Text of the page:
On Nov. 18, 1909, President William Howard Taft sent U.S. warships to take position against the elected government of Nicaraguan President José Santos Zelaya. Taft’s administration (and Roosevelt’s before his) had close relations with U.S. corporations operating in Nicaragua. Those corporations were not pleased with how Zelaya defended the economic interests of his country and the region from exploitation by U.S. businesses.
The U.S. justified the intervention by claiming to protect U.S. lives and property. This intervention led to the end of Zelaya’s rule and the beginning of U.S. occupation.
An invaluable, detailed description of the 1909 intervention and overthrow of Zelaya can be read online in “The US-orchestrated overthrow of the Nicaraguan government, 1910” at Libcom.org. It is an excerpt from the book Overthrow: America’s century of regime change from Hawaii to Iraq by Stephen Kinzer. Kinzer concludes,
This was the first time the United States government had explicitly orchestrated the overthrow of a foreign leader. In Hawaii, an American diplomat had managed the revolution, but without specific instructions from Washington. In Cuba, Puerto Rico, and the Philippines, American “regime change” operations were part of a larger war. The overthrow of President Zelaya in Nicaragua was the first real American coup.
The infamous Major Smedley Darlington Butler, a highly decorated Major General in the U.S. Marine Corps, served the U.S. military in Nicaragua from 1909 to 1912. He later wrote,
I served in all commissioned ranks from second lieutenant to Major General. And during that period I spent most of my time being a high-class muscle man for Big Business, for Wall Street and for the bankers. In short, I was a racketeer for capitalism. I suspected I was just part of the racket all the time. Now I am sure of it.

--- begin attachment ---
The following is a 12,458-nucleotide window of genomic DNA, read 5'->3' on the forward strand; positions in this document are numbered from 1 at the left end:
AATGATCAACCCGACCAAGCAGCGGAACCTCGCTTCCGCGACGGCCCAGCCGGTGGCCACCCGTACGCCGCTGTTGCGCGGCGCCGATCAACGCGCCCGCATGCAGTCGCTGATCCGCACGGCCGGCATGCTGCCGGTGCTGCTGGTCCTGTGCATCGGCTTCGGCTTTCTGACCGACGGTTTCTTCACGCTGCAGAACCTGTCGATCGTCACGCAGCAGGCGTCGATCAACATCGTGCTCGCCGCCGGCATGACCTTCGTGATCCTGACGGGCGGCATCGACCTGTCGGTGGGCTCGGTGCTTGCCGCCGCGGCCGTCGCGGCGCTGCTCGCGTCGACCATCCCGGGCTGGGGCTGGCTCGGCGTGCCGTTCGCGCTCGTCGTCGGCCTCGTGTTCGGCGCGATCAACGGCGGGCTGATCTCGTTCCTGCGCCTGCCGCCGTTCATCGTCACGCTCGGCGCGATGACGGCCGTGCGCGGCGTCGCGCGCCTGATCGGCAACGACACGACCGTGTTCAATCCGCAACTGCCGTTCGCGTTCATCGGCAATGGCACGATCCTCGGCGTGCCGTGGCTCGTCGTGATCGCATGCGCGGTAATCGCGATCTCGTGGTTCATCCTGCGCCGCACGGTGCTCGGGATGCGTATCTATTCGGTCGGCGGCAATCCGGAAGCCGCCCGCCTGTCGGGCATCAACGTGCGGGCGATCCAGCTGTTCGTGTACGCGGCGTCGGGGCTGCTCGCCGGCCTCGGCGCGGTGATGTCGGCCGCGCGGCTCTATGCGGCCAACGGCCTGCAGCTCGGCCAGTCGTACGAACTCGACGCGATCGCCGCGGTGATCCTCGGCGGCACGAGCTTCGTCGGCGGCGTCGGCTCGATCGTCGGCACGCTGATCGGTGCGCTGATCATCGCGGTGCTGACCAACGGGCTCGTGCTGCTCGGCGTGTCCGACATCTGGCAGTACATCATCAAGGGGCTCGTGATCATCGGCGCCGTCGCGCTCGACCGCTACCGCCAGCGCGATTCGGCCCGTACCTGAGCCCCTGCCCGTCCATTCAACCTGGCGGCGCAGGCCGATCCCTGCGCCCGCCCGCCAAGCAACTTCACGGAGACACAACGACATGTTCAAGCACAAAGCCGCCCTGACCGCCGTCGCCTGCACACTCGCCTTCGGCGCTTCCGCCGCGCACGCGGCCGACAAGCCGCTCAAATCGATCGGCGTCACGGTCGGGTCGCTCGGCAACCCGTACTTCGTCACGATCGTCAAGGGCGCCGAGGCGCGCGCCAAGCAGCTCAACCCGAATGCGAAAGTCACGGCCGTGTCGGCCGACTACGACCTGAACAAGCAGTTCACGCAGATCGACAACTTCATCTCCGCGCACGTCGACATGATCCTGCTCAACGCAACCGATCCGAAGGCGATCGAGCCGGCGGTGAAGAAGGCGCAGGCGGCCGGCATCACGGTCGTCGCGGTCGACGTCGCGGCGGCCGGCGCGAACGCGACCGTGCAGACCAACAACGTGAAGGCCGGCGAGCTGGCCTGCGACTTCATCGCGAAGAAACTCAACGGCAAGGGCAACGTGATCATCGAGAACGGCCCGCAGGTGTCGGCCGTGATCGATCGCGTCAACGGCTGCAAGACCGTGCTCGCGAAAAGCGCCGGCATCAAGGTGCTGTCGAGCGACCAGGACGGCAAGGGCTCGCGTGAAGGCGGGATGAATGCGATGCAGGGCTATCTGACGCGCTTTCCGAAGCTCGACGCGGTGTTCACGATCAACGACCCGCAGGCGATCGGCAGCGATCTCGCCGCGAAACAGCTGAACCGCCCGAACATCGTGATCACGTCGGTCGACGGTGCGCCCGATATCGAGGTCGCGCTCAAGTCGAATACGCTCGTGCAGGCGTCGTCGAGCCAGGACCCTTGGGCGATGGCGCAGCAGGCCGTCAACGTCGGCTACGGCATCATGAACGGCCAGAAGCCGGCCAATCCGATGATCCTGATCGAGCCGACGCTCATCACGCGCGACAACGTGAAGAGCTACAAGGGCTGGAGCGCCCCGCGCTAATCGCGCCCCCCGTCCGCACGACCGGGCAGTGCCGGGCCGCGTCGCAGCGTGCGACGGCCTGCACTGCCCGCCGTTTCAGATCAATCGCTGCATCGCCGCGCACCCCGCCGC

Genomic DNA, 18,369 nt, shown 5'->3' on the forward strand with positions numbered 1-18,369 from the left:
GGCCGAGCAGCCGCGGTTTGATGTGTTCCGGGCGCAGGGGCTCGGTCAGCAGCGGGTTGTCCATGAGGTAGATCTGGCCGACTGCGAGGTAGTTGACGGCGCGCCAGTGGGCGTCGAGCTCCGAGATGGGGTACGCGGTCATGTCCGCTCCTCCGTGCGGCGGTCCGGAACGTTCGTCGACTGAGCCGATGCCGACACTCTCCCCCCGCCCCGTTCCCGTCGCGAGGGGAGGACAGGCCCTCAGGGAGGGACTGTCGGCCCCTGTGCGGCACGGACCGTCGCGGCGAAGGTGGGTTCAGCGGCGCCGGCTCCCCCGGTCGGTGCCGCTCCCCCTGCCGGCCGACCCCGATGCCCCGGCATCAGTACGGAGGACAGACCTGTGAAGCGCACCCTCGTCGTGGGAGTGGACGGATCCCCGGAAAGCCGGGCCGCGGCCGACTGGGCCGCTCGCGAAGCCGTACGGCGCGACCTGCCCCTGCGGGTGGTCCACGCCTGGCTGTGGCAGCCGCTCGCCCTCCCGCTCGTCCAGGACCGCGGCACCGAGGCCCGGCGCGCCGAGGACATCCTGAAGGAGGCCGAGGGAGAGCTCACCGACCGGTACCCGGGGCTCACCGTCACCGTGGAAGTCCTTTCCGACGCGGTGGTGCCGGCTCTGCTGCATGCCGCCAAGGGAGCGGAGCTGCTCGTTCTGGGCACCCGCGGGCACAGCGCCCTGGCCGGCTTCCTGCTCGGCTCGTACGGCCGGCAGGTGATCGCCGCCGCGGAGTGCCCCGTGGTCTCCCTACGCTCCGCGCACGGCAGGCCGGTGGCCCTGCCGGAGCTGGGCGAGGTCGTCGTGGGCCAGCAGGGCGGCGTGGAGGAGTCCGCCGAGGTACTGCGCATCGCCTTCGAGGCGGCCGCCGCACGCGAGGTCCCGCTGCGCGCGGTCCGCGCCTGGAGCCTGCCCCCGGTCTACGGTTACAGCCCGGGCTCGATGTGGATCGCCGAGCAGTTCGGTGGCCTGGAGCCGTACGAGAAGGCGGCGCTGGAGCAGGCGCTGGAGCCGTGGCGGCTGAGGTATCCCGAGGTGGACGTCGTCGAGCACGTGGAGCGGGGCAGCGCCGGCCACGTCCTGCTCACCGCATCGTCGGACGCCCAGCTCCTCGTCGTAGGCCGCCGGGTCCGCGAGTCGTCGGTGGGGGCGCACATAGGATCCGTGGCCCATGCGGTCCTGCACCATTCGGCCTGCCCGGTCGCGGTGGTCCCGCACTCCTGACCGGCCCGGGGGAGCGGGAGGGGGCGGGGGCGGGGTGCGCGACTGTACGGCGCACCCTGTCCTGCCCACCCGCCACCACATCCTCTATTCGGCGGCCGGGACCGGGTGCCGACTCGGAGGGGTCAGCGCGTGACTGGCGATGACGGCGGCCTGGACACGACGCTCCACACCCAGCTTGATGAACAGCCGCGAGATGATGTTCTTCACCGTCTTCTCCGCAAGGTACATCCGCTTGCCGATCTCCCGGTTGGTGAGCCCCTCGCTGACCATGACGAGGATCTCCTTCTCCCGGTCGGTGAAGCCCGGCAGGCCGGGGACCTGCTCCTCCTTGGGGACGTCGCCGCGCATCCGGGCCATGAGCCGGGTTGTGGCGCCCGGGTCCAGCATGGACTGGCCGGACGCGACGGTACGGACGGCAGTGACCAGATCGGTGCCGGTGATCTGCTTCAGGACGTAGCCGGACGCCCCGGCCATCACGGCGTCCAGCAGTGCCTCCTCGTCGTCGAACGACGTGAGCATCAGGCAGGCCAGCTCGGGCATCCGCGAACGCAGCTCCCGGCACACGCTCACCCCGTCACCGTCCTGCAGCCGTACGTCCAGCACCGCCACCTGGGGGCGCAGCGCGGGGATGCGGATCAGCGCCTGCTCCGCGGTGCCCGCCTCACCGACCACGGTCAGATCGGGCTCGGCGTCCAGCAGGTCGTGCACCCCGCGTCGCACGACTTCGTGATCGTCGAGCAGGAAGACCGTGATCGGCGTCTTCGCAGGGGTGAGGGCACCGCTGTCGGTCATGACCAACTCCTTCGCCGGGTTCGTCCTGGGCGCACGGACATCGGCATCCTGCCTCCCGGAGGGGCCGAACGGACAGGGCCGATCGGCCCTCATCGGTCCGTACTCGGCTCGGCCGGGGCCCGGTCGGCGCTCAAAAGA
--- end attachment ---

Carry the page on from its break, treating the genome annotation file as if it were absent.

A second intervention in 1925 would trigger a persistent resistance against U.S. occupation, led by Augusto César Sandino. Here is a brief bio of Sandino from TeachingCentralAmerica.org.
Augusto Sandino was born on May 18, 1895 in Niquinohomo, a small town in Nicaragua. During his youth, he worked at an oil company in Mexico and became inspired by the message of social equality advocated for by Mexican labor unions. Sandino fought on the side of the Liberal party during the Nicaraguan civil war, often called the “Constitution War.”
The United States supported the Nicaraguan government by sending in the Marine Corps. After the war had ended, U.S. troops continued their military occupation, by claiming to oversee social stability during the presidential election.
From 1927-1933, Sandino led a rebellion against the United States military occupation of Nicaragua. Sandino fought against the Nicaraguan government and their repressive policies, which included the crushing of a people’s uprising against the corrupt President Adolfo Díaz in 1912. The group he led was named “The Defending Army of National Sovereignty” and their motto was, “Motherland and Liberty.”
Sandino is remembered today as a courageous revolutionary in Nicaragua who fought for an independent and autonomous Nicaragua, free from foreign intervention. Learn more at the Sandino Rebellion website.